On November 28, 2015, Brazil’s Ministry of Health established a relationship between an increase in cases of microcephaly in newborns and Zika virus infections in the country’s northeast. According to a preliminary analysis of research carried out by Brazilian authorities, the greatest risk of microcephaly and malformations appears to be associated with infection during the first trimester of pregnancy. How often Zika virus infection leads to microcephaly has yet to be determined. Precise numbers will be hard to determine, especially since the virus can infect without symptoms. Only a small fraction of infections seem to lead to birth defects; however, the World Health Organization (WHO) has recently strengthened there warning to pregnant women. The WHO ‘s original recommendation urged pregnant women to avoid bites from the mosquitos that carry the virus. Now the WHO is advising them to avoid travel to areas where the transmission of the virus is widespread. Next may be advice to avoid having sexual relations with anyone recently traveling to areas where Zika virus exposure is on going.

How Long To Wait Before Conception If Exposed to the Zika Virus

On March 25, 2016, the CDC updated the guidelines for reproductive-age women and their partners who have been exposed, or potentially exposed, to the Zika virus. Women who have been diagnosed with acute Zika virus disease should wait at least 8 weeks from symptom onset to attempted conception. Zika-diagnosed men should wait at least 6 months. Both men and women who may have been exposed to Zika virus should wait at least 8 weeks from possible exposure to time of attempted conception. Possible exposure events include travel to or residence in a Zika-endemic area or unprotected sexual intercourse with a man who has traveled to or resided in a Zika-endemic area up 6 months after his latest potential exposure.

The History of the Zika Virus

The Zika Virus was discovered in 1947 in the Zika forest of Uganda. For much of its history, it remained in Africa, with small sporadic outbreaks in Asia. In 2007, the first major Zika virus epidemic occurred on the Micronesian island of Yap. Nearly 75% of the population was infected.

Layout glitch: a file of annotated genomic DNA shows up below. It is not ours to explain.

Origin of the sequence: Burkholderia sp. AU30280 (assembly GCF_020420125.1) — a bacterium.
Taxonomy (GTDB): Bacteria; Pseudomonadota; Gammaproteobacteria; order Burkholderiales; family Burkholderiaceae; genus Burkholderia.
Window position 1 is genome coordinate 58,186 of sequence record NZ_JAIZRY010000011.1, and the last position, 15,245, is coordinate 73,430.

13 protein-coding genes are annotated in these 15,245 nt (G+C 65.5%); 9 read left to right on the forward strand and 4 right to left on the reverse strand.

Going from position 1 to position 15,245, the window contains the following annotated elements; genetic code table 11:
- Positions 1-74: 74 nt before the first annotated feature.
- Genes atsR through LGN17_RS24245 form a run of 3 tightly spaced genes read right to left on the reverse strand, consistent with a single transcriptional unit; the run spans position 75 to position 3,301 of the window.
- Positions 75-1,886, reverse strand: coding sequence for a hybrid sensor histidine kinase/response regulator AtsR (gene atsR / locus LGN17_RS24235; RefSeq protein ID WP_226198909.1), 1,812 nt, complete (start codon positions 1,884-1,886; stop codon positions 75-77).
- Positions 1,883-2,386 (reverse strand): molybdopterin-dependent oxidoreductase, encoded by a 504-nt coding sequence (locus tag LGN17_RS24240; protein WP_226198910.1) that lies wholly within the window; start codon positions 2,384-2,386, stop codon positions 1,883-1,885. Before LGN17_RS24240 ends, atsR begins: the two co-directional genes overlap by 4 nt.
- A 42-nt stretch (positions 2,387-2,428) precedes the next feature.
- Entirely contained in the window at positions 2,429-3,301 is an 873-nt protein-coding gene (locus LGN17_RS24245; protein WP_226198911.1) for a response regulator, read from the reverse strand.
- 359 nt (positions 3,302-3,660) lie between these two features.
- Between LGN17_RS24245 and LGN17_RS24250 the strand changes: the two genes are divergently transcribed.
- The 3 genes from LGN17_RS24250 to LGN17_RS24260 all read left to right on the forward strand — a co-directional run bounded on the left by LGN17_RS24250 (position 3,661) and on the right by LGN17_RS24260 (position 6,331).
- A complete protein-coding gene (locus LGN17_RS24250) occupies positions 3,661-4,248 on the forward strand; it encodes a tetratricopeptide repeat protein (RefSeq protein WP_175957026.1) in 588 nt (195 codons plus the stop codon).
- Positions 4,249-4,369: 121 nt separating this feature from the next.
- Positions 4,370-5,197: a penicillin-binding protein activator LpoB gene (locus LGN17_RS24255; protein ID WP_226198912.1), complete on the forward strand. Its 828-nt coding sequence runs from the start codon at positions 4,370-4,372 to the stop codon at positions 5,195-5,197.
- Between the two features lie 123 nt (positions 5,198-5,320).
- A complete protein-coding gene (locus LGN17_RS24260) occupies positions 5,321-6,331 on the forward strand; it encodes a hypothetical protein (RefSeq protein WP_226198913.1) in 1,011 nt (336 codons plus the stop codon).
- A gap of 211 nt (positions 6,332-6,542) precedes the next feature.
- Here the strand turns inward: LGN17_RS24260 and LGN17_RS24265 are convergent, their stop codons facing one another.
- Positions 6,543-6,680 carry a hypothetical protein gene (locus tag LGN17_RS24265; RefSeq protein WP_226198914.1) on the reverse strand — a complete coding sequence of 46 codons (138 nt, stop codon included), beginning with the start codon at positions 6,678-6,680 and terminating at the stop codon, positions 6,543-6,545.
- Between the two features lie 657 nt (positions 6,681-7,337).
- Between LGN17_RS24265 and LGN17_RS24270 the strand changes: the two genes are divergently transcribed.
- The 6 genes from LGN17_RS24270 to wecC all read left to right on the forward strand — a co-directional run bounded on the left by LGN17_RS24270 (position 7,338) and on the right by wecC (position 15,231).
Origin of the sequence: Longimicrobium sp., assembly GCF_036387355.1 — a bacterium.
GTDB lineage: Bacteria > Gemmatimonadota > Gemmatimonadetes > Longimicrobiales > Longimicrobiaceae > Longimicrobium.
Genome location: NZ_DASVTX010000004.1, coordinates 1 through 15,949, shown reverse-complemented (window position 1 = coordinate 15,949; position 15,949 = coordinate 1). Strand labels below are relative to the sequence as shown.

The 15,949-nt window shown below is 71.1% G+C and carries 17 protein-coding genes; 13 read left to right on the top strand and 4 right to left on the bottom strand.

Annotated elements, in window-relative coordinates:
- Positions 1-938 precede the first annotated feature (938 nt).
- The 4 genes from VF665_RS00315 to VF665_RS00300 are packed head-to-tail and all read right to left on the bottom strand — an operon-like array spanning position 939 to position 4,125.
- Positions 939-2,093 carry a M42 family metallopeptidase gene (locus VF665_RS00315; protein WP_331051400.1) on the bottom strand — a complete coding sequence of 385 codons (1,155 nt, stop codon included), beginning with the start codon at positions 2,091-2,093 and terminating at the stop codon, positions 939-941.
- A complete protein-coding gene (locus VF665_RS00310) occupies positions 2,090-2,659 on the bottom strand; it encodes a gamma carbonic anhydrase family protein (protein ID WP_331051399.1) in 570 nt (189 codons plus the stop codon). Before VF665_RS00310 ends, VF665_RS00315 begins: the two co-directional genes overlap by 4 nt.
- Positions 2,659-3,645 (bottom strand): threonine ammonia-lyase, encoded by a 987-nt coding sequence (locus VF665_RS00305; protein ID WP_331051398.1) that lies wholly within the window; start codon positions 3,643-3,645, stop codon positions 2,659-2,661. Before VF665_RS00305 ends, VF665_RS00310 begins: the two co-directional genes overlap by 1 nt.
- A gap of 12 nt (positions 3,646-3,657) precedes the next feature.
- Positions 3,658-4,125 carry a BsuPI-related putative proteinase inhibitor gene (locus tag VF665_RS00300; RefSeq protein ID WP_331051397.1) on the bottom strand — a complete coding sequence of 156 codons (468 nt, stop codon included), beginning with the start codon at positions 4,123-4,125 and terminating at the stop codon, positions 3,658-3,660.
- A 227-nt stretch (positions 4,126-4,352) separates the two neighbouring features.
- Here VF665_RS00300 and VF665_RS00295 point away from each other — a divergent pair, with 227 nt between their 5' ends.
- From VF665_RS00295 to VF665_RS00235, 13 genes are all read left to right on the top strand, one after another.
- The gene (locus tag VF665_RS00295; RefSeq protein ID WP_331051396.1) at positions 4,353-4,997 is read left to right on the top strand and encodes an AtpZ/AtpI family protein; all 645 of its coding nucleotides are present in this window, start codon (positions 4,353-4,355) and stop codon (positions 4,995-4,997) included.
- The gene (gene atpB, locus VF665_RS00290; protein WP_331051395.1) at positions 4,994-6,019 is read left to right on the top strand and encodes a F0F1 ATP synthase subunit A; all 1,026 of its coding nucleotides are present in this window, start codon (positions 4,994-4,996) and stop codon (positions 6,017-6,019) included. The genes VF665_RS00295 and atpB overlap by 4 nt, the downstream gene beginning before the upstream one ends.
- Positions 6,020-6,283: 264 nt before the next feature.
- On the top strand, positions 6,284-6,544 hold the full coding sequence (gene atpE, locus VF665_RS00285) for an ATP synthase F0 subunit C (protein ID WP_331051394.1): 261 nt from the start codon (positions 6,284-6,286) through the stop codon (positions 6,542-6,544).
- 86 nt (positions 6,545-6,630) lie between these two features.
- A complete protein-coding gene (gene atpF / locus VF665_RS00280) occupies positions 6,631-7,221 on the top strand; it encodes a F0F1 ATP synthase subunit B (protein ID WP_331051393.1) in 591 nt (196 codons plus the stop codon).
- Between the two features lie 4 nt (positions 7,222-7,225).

In 2014, a case of Zika virus transmission on Easter Island was reported by Chile. The virus was detectable from March until June, 2014.

Human Cases of Zika virus for 2015-2016 from the Pan American Health Organization.

Human Cases of Zika virus for 2015-2016 from the Pan American Health Organization.

In May of 2015, Brazil confirmed an outbreak of Zika virus in its northeast quadrant. According to the Pan American Health Organization (PAHO), in 2015 and 2016, the virus has spread to most of northern South America, Central America, the Caribbean and Mexico.

Since the Zika virus is not currently being spread by mosquitos in the US, it has become the hot spot for research on alternate means of spread, especially sexual transmission. While cases have been identified, it is still not clear how easily the virus spreads with this methods of transmission.

Symptoms of the Zika Virus

Zika virus infections can be without symptoms; however, symptoms usually begin 2-7 days after the bite of an infected mosquito. It commonly presents as mild fever with a skin rash (exanthema), often with eye irritation (conjunctivitis), muscle and joint pain, and general malaise. There is no association between the Zika virus and death. An increase in Guillain-Barré syndrome (GBS) has been observed in areas where a Zika virus epidemic has been documented (e.g., in French Polynesia and Brazil).

Zika Virus Treatment

Blood tests can help to confirm the diagnosis. Some (virological PCR tests) are useful in the first 3-5 days after the onset of symptoms, while others (serological tests) detect the presence of antibodies but are useful only after five days.

Like most viral infections, there is no vaccine or specific treatment for Zika virus infection. Therefore, treatment for everyone, including pregnant women, is directed at alleviating symptoms such as fever and body aches. To prevent dehydration, it is recommended to control the fever, rest, and drink plenty of water.

Prevention is the best treatment available. Avoiding travel to regions with ongoing transmission is the best prevention, especially if you are pregnant. When this is not an option, precautions should be taken to avoid mosquito bites.

Since mosquitos spread the virus, prevention is directed toward control of the vector and prevention of mosquito bites. The Aedes mosquito bites mostly during the day. Long sleeves, mosquito nets and repellents can help, but repellents should not be used on children younger than two years of age. A more complete list of preventive measures is available on the CDC website.